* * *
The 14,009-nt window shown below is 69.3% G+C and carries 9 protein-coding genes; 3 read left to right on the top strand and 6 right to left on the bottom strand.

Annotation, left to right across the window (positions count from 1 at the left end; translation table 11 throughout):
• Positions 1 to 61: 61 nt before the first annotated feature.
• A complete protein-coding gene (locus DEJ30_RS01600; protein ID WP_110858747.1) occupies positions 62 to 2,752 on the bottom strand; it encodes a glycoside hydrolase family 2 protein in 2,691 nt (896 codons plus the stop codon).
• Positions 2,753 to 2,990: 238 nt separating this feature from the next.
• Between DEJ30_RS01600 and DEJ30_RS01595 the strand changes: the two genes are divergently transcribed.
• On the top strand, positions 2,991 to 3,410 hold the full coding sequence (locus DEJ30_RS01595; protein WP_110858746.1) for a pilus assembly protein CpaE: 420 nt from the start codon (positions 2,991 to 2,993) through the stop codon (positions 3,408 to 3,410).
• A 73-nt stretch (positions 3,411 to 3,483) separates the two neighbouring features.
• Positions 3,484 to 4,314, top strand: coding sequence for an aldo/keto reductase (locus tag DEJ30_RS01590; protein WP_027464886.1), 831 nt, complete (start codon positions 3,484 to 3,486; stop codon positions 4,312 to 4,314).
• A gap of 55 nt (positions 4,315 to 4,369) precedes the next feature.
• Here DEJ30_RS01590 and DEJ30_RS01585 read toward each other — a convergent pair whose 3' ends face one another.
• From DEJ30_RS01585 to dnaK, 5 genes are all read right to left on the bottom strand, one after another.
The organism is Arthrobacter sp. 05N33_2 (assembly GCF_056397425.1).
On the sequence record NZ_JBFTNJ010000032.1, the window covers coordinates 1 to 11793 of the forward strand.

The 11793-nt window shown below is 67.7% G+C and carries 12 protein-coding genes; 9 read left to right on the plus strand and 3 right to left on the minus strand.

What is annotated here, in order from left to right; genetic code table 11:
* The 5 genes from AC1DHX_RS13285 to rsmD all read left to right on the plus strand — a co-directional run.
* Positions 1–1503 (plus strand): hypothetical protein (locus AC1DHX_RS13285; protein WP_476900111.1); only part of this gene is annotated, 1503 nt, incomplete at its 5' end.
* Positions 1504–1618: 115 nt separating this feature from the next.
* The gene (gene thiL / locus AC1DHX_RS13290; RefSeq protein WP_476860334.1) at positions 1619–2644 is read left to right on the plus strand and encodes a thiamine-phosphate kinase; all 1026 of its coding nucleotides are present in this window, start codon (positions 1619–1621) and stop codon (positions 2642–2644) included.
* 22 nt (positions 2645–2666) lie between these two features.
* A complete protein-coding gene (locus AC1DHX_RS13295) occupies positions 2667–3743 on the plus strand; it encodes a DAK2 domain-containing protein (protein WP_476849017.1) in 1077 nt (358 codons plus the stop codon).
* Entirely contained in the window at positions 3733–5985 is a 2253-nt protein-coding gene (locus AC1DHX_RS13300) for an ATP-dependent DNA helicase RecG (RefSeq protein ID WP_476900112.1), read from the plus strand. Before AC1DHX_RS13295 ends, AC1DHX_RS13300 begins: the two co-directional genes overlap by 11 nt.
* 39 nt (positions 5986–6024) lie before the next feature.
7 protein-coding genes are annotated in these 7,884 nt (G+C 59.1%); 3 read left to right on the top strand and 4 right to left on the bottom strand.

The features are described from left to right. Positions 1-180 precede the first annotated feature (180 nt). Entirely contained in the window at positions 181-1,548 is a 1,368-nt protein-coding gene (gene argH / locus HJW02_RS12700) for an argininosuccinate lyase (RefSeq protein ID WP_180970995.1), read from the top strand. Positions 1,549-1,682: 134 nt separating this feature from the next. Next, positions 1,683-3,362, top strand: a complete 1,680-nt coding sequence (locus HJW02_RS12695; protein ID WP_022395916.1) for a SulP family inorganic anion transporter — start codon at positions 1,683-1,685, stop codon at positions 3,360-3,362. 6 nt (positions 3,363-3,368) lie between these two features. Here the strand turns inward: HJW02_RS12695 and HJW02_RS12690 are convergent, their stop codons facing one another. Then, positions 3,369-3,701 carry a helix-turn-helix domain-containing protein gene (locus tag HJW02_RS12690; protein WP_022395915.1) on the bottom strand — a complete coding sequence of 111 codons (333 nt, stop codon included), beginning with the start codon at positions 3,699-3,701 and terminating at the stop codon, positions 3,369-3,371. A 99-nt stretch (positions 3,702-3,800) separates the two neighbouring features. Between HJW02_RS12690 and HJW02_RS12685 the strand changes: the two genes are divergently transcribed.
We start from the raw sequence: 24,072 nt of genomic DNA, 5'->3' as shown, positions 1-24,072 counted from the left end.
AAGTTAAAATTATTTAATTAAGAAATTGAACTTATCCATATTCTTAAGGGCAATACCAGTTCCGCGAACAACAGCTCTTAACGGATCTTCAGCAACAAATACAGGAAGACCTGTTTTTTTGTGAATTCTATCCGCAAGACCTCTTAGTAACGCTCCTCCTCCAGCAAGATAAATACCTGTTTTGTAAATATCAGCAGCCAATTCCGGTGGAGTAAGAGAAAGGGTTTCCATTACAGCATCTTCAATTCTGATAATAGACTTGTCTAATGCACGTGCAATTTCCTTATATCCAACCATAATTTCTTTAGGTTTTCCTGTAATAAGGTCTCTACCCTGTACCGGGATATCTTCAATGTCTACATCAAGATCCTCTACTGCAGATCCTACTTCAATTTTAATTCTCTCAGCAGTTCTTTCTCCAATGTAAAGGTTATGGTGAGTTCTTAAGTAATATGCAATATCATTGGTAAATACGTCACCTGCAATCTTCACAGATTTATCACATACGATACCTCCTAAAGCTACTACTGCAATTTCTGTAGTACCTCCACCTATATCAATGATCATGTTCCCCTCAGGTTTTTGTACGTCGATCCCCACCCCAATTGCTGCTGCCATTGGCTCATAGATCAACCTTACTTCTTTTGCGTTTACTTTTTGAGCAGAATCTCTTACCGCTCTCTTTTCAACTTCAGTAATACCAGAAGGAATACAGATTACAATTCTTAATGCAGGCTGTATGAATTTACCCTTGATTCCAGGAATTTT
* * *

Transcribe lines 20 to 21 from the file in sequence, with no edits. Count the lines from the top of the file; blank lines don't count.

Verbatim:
* The gene (gene thiL / locus AC1DHX_RS13290; RefSeq protein WP_476860334.1) at positions 1619–2644 is read left to right on the plus strand and encodes a thiamine-phosphate kinase; all 1026 of its coding nucleotides are present in this window, start codon (positions 1619–1621) and stop codon (positions 2642–2644) included.
* 22 nt (positions 2645–2666) lie between these two features.